Defined by an almost industrial look with a grid-style baseplate and boldly minimalist finishes, Panerai’s hand-wound, openworked watches have little in common with the typically ornate aesthetic of other skeletonised haute-horlogerie models, but that’s exactly why we like them. However, because Panerai usually reserves the openworked treatment for complex timepieces with tourbillons, or astronomy and chiming complications, its skeleton watches typically come with eye-watering six-digit price tags.

Now, it introduces its most accessibly priced (relatively speaking, of course) skeleton timepiece to date, featuring a self-winding skeletonised movement. The Submersible S Brabus Black Ops Edition (PAM1240) is Panerai’s collaborative debut with German luxury engineering brand Brabus, which specialises in customising high-performance vehicles. Priced at S$66,200, the dive watch is linked to Brabus’  Black Ops luxury dayboats by its palette (grey, black and red) and its maritime background.

Housed in a 47mm case made from Panerai’s carbon fibre-based composite Carbotech, the watch is powered by the P.4001/S, a skeletonised movement based on the P.4000 calibre. Including a second time zone function and an AM/PM indicator, the slim movement (7.36mm thick) is characterised by an off-centre micro-rotor and has a hacking seconds function. The timepiece also showcases the brand’s patented polarised date display, which uses a date disk with numbers that are only visible when viewed through the date window. The watch has a three-day power reserve, which is indicated on the back. As expected of a diving watch, PAM 1240 is water-resistant to 300m and has a unidirectional bezel for tracking immersion time.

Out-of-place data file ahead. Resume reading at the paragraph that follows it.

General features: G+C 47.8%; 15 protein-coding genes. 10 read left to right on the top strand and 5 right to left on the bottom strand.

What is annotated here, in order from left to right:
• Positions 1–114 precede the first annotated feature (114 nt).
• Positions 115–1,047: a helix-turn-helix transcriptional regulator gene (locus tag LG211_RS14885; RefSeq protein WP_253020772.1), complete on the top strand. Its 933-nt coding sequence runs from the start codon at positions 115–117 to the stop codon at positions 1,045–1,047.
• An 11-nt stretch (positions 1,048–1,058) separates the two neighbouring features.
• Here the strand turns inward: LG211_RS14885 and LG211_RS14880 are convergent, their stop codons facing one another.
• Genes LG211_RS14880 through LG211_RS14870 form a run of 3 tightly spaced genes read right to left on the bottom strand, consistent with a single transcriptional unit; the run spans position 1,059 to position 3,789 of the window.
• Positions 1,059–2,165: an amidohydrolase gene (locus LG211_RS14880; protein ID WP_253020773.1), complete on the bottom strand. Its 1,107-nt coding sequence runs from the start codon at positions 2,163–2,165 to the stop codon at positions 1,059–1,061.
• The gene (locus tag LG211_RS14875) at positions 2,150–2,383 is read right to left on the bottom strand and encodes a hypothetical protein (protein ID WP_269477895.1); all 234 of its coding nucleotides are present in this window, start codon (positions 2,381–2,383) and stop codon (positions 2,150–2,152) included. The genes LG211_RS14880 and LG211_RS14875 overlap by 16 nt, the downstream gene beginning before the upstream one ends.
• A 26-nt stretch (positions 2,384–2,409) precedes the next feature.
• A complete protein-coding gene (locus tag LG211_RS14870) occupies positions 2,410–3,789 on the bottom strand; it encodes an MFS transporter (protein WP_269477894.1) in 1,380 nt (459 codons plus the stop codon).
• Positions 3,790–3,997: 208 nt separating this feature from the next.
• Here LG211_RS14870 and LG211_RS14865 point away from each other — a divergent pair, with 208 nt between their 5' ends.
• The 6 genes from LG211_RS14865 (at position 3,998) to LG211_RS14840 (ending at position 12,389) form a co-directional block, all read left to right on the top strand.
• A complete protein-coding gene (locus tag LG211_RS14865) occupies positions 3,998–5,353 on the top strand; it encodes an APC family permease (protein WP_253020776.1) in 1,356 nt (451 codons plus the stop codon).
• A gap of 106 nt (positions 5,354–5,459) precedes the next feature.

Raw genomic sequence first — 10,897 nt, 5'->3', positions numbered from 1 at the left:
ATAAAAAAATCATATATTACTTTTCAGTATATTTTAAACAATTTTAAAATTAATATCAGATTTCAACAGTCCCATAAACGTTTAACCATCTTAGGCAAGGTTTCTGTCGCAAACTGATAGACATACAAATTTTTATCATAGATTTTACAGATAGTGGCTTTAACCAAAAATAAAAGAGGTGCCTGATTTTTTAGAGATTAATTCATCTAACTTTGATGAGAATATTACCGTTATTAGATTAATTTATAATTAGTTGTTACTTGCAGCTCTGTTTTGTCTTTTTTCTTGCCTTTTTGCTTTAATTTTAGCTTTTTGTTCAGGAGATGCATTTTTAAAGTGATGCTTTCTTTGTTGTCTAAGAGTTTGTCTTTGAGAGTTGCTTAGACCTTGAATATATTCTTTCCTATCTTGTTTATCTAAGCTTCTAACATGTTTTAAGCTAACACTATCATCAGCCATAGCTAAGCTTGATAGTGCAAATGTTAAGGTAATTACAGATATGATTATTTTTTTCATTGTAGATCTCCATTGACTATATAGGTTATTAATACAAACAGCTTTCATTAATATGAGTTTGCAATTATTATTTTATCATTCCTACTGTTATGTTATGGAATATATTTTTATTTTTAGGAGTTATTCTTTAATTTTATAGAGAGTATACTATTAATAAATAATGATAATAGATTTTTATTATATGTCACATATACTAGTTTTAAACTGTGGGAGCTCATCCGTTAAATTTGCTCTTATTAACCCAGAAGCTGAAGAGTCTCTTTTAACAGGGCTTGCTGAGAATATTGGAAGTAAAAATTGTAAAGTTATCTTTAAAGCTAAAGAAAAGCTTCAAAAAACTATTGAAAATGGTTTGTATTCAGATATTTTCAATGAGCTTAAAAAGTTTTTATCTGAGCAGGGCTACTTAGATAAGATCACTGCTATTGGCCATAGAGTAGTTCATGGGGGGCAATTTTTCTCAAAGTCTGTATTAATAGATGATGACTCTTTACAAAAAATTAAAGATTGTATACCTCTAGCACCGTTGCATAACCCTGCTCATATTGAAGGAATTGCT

While we don’t mind co-branding on watches that are born of a partnership, there’s quite a lot of that happening here. Some are subtle, such as the red accents found on the hands, date window and AM/PM indicator. However, the Brabus branding also makes several appearances, including the movement, the strap, the caseback and the crown-guard lever, which seems a tad excessive to us. Aside from that, though, we do rather enjoy the aesthetics of this watch, and hope that it’s the beginning of more accessibly priced skeletonised offerings from Panerai.